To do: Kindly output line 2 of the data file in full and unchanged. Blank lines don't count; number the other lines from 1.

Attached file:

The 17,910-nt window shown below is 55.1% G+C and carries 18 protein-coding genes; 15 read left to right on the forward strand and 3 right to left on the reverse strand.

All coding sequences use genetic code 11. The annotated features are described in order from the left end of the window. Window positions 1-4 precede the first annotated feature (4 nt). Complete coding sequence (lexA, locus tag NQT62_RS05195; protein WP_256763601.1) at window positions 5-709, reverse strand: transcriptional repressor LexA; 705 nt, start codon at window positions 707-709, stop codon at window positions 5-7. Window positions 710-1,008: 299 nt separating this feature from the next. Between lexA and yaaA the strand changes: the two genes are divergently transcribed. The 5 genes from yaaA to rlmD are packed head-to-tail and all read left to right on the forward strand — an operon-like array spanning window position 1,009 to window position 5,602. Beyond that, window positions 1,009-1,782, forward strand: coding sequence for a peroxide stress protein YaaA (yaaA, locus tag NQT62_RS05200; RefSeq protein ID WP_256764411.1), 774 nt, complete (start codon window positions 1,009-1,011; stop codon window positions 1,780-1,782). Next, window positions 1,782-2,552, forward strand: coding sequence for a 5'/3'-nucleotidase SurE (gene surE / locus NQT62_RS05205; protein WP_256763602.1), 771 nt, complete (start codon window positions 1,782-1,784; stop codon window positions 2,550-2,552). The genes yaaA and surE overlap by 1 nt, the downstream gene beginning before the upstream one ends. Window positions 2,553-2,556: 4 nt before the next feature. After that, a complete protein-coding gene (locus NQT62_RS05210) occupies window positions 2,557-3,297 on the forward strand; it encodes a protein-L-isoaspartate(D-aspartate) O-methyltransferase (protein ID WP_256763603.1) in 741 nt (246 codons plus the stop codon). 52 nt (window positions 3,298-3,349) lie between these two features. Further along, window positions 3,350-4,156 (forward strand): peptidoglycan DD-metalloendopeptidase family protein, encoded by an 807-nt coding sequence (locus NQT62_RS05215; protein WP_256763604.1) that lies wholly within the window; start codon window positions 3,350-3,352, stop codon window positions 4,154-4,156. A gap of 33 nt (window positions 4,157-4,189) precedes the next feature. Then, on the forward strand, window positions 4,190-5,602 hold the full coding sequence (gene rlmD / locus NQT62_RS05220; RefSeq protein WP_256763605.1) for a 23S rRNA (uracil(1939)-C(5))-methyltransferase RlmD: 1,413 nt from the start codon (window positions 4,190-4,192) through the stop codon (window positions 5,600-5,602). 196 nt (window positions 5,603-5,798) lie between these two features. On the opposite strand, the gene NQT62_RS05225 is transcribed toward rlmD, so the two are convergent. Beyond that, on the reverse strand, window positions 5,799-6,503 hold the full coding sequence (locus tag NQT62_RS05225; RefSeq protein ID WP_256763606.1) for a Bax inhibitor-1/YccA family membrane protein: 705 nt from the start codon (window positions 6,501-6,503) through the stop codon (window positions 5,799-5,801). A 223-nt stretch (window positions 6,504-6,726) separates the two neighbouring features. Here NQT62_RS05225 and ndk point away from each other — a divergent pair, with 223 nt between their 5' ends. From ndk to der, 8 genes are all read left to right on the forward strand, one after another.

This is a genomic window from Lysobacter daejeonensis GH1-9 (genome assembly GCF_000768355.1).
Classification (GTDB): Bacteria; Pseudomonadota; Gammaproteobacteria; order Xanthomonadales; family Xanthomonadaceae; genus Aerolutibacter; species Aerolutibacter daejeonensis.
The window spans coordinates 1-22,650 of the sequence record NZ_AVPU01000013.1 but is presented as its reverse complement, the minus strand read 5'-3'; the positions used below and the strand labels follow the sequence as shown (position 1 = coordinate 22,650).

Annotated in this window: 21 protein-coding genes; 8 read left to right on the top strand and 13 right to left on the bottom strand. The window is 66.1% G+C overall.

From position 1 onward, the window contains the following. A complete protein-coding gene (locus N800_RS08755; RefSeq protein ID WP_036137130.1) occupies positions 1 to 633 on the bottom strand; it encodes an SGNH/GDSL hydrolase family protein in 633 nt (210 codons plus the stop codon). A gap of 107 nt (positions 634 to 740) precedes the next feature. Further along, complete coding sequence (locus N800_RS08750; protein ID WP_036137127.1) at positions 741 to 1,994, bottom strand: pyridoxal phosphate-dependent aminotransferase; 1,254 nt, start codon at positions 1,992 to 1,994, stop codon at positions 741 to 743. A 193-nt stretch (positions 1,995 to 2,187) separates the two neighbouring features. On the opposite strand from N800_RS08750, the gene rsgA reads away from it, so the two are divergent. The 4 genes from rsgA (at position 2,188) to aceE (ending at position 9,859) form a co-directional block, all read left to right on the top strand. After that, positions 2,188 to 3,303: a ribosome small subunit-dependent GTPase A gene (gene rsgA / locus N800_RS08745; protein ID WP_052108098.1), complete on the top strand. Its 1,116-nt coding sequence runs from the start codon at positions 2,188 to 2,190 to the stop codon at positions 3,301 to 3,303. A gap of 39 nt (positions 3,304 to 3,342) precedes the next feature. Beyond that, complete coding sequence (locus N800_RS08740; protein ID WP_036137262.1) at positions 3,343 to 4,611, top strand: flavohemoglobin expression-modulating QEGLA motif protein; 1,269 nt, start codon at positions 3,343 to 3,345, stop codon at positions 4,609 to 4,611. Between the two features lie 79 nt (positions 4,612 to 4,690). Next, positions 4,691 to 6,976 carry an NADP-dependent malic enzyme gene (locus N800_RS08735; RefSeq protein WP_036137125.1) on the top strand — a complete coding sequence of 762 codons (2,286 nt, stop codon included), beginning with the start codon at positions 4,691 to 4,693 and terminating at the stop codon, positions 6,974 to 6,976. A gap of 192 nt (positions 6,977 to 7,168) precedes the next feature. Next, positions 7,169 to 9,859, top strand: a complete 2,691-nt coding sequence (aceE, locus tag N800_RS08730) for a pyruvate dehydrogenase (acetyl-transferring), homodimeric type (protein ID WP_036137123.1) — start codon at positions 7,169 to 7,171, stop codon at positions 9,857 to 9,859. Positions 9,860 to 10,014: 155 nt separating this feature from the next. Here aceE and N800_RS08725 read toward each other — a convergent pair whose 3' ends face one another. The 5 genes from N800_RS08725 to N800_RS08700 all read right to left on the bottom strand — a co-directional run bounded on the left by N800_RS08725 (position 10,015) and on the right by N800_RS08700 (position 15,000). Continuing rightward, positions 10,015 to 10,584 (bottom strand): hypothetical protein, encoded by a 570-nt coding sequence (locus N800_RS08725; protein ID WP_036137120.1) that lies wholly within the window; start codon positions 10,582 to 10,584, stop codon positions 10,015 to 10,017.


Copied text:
All coding sequences use genetic code 11. The annotated features are described in order from the left end of the window. Window positions 1-4 precede the first annotated feature (4 nt). Complete coding sequence (lexA, locus tag NQT62_RS05195; protein WP_256763601.1) at window positions 5-709, reverse strand: transcriptional repressor LexA; 705 nt, start codon at window positions 707-709, stop codon at window positions 5-7. Window positions 710-1,008: 299 nt separating this feature from the next. Between lexA and yaaA the strand changes: the two genes are divergently transcribed. The 5 genes from yaaA to rlmD are packed head-to-tail and all read left to right on the forward strand — an operon-like array spanning window position 1,009 to window position 5,602. Beyond that, window positions 1,009-1,782, forward strand: coding sequence for a peroxide stress protein YaaA (yaaA, locus tag NQT62_RS05200; RefSeq protein ID WP_256764411.1), 774 nt, complete (start codon window positions 1,009-1,011; stop codon window positions 1,780-1,782). Next, window positions 1,782-2,552, forward strand: coding sequence for a 5'/3'-nucleotidase SurE (gene surE / locus NQT62_RS05205; protein WP_256763602.1), 771 nt, complete (start codon window positions 1,782-1,784; stop codon window positions 2,550-2,552). The genes yaaA and surE overlap by 1 nt, the downstream gene beginning before the upstream one ends. Window positions 2,553-2,556: 4 nt before the next feature. After that, a complete protein-coding gene (locus NQT62_RS05210) occupies window positions 2,557-3,297 on the forward strand; it encodes a protein-L-isoaspartate(D-aspartate) O-methyltransferase (protein ID WP_256763603.1) in 741 nt (246 codons plus the stop codon). 52 nt (window positions 3,298-3,349) lie between these two features. Further along, window positions 3,350-4,156 (forward strand): peptidoglycan DD-metalloendopeptidase family protein, encoded by an 807-nt coding sequence (locus NQT62_RS05215; protein WP_256763604.1) that lies wholly within the window; start codon window positions 3,350-3,352, stop codon window positions 4,154-4,156. A gap of 33 nt (window positions 4,157-4,189) precedes the next feature. Then, on the forward strand, window positions 4,190-5,602 hold the full coding sequence (gene rlmD / locus NQT62_RS05220; RefSeq protein WP_256763605.1) for a 23S rRNA (uracil(1939)-C(5))-methyltransferase RlmD: 1,413 nt from the start codon (window positions 4,190-4,192) through the stop codon (window positions 5,600-5,602). 196 nt (window positions 5,603-5,798) lie between these two features. On the opposite strand, the gene NQT62_RS05225 is transcribed toward rlmD, so the two are convergent. Beyond that, on the reverse strand, window positions 5,799-6,503 hold the full coding sequence (locus tag NQT62_RS05225; RefSeq protein ID WP_256763606.1) for a Bax inhibitor-1/YccA family membrane protein: 705 nt from the start codon (window positions 6,501-6,503) through the stop codon (window positions 5,799-5,801). A 223-nt stretch (window positions 6,504-6,726) separates the two neighbouring features. Here NQT62_RS05225 and ndk point away from each other — a divergent pair, with 223 nt between their 5' ends. From ndk to der, 8 genes are all read left to right on the forward strand, one after another.